By Lolly Bowean
11:13 AM EDT, May 1, 2013
There were no dignitaries or elected officials at Cornelius “Cornbread” German’s funeral.
No activists, no high-profile clergy.
Instead, dozens of teenagers dressed more for a picnic than a somber occasion crowded the pews inside Roberts Temple Church of God for the 15-year-old's funeral Tuesday. Outside the South Side church, undercover Chicago police officers were parked in unmarked vehicles, watching.
German was shot to death last week just four blocks from President Barack Obama’s Kenwood home. The shooting echoed the high-profile murder of Hadiya Pendleton, an honors student who was also 15, and was shot less than a mile from the Obama home.
German’s death has not drawn the same public outcry. The teenager was skipping out on community service and hanging out with alleged gang members at a dice game when he died. His parents acknowledged he was often in trouble, had been kicked out of Chicago Public Schools and had even been arrested.
No was has been taken into custody for the slaying.
At German's funeral, the boy was remembered for cracking jokes and keeping his friends and family laughing.
As the service started, several teenagers wiped away tears and held each other. But the mood shifted when Pastor Chris Harris asked the mourners to whisper to each other their favorite memory of German. Laughter filled the sanctuary.
The boy’s mother, Timika Rutledge-German, said she was grateful so many of her son’s peers chose to come mourn his death.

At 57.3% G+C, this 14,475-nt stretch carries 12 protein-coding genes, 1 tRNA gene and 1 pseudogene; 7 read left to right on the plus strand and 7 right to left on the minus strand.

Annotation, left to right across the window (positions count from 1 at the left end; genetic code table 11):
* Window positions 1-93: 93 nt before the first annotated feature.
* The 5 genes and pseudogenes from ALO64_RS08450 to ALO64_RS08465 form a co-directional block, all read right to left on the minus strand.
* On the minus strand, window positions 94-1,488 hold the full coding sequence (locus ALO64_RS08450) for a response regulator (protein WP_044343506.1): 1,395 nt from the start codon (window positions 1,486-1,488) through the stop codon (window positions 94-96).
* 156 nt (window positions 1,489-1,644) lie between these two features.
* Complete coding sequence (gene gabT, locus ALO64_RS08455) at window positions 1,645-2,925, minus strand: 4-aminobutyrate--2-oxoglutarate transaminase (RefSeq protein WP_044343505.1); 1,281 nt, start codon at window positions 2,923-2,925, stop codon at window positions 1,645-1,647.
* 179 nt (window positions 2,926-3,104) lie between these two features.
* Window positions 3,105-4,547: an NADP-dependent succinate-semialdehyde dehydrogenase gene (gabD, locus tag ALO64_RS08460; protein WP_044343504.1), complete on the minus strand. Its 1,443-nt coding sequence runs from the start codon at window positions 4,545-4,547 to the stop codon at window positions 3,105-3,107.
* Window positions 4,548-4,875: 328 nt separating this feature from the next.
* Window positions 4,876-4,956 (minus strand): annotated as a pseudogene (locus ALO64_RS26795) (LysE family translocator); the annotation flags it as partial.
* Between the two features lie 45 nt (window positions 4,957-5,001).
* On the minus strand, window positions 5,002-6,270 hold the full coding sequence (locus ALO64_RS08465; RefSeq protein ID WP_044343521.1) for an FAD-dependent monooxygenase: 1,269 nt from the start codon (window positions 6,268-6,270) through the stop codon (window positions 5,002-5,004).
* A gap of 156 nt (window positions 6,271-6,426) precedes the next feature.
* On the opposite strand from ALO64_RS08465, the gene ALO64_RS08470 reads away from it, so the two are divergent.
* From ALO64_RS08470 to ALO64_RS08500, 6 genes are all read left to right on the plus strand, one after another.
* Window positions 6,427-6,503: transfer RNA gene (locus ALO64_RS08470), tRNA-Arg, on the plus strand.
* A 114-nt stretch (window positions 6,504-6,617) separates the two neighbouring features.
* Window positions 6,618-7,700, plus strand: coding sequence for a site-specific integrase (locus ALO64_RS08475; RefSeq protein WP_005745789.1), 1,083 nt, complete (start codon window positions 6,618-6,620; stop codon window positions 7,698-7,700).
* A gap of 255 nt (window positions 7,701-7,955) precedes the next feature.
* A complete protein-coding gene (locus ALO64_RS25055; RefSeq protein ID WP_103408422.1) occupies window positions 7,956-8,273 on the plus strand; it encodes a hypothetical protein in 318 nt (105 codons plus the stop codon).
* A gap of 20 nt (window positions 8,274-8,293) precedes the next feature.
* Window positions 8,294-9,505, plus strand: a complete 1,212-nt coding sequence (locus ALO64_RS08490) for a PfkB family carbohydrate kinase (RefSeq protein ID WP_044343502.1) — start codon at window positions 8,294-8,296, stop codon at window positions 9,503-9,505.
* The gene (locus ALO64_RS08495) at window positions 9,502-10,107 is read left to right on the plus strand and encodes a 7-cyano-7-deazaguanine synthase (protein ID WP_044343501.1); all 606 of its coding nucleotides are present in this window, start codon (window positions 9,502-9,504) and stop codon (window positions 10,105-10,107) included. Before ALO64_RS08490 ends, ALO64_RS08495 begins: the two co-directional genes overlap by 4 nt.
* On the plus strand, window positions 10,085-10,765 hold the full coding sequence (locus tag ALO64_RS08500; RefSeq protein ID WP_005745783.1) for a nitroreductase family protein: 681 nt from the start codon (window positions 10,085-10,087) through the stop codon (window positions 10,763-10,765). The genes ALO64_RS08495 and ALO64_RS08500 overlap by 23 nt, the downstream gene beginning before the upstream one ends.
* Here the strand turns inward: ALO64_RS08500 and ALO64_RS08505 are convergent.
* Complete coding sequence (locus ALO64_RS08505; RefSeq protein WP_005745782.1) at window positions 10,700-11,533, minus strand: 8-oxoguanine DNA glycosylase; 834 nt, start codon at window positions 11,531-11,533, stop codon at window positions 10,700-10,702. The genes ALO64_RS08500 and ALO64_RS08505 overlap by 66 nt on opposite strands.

She read a poem that she said expressed her feelings about her youngest son. “My little one, my baby who I loved so dear,” she said. “Your body may be gone, but memories of you still stay.”
German grew up around on the South Side and lived for several years blocks from Obama. Even when his family moved farther west, to the Back of the Yards, he returned to the old neighborhood to see his friends.
After being kicked out of public schools, the teen attended Richard Milburn Alternative School. Earlier this year, he started studying at Kenwood Academy High School, a move his parents hoped signaled a turnaround for him.
He was well known at Milburn, according to a counselor from the school, who spoke at the service. “Had a big heart and was loved by everyone,” she said. “When a child's life is taken... it’s still someone's child. He remembered his mama in the end.”
The woman encouraged German’s friends to put their education first. “If you love Cornelius like you say you do, I encourage you to stay in school and graduate school,” she said.
Gregory Jones, the principal of Kenwood Academy High School, presented German’s family with a framed copy of the boy’s last hand-written essay. Then he gave them a copy of a resolution the school adopted.
"We embrace the family because we have a common bond that shapes all of our lives," he said.
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